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Ch 3: Motion in One Dimension

About This Chapter

In this chapter, you will have the opportunity to reaffirm what you already know or learn new facts about speed, motion and acceleration. Use this information to prepare for specific types of exams, such as those used for student assessment or college entrance purposes.

Motion in One Dimension - Chapter Summary

The lessons in this chapter are designed to help you develop a deeper understanding of calculations and equations used to solve motion, speed, acceleration and velocity problems. You'll understand how to use a distance-time graph, apply the laws of motion and how forces elicit movement on objects. Once you have completed your study of this chapter, you should be able to:

  • Describe the laws of motion and identify terms associated with these laws
  • Calculate motion in a plane
  • Differentiate between speed and velocity
  • Discuss aspects of acceleration
  • Use examples to explain how forces act on objects to cause movement
  • Explain the use of force-time and distance-time graphs

Instructors with extensive backgrounds in science provide simple explanations and examples to explain this material. Track your progress through this chapter using your Dashboard and access video and text lessons at any time, on any device. Self-assessment quizzes allow you to determine your understanding of these topics and your readiness in moving on from one lesson to the next.

6 Lessons in Chapter 3: Motion in One Dimension
Test your knowledge with a 30-question chapter practice test
What is Motion? - Definition & Laws

1. What is Motion? - Definition & Laws

Motion is the act of moving and plays a huge role in the study of physics. This lesson walks through important terms and the laws of motion that guide the study of motion.

Motion in a Plane: Principles & Calculations

2. Motion in a Plane: Principles & Calculations

Motion in a plane includes linear motion, rotational motion, and projectile motion. This lesson will focus on two-dimensional, linear motion of a single object, and linear motion of two objects moving relative to each other. In both scenarios unit-vectors will be utilized to organize the displacements, velocities, and accelerations of the object(s); and techniques will taught that help to solve these types of kinematics problems.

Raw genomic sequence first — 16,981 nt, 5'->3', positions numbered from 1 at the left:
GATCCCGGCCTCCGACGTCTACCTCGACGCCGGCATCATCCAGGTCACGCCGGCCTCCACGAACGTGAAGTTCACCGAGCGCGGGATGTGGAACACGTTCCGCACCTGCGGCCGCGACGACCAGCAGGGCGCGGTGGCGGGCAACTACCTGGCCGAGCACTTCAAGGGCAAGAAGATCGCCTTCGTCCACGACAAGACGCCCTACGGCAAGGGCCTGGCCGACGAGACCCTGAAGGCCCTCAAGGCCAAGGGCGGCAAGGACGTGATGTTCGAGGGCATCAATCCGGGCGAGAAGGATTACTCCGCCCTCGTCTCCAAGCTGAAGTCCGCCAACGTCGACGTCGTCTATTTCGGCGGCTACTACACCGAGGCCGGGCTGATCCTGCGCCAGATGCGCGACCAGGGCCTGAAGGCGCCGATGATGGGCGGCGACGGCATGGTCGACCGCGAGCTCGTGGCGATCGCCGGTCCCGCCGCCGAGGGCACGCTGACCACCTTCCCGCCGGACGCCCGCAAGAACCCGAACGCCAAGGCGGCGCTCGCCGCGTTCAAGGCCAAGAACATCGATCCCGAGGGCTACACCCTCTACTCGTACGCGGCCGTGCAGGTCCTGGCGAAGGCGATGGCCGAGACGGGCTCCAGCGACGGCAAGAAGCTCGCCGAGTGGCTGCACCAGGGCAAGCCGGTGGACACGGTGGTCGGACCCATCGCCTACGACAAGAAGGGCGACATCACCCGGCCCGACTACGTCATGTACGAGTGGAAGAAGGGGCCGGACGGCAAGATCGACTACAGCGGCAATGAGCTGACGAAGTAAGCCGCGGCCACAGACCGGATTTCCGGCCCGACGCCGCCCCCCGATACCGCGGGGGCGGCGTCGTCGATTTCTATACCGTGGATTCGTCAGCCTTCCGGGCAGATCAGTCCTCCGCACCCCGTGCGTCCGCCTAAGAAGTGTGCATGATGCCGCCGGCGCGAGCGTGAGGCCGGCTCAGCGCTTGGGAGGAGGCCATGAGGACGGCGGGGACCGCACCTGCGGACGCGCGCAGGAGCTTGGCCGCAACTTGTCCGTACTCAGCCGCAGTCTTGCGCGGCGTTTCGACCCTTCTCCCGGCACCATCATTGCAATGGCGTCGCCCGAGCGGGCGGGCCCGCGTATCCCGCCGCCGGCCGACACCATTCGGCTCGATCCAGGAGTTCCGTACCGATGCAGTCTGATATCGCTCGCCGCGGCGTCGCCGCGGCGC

Speed and Velocity: Difference and Examples

3. Speed and Velocity: Difference and Examples

Is it possible to drive with a speed of 100 mph but a velocity of 0? In this lesson, we will examine the difference between speed and velocity and use that information to answer this question.

Acceleration: Definition, Equation and Examples

4. Acceleration: Definition, Equation and Examples

Acceleration can be a tricky topic for many students who tend to get hung up on an object's speed. In this lesson, we will explore the common aspects of acceleration and why speed is not always important.

Implications of Mechanics on Objects

5. Implications of Mechanics on Objects

Forces act on objects causing them to move. Mechanics is the field of science designated to the study of moving objects. This lesson describes how forces act on objects resulting in motion. Examples are used to describe how forces interact resulting in both simple and complex movement.

Force vs. Time & Force vs. Distance Graphs

6. Force vs. Time & Force vs. Distance Graphs

In this lesson, you'll find out how to determine impulse from a force-time graph and speed from a distance-time graph. You'll also learn how to describe the general shape of these graphs for simple harmonic motion.

Chapter Practice Exam
Test your knowledge of this chapter with a 30 question practice chapter exam.
Not Taken
Practice Final Exam
Test your knowledge of the entire course with a 50 question practice final exam.
Not Taken

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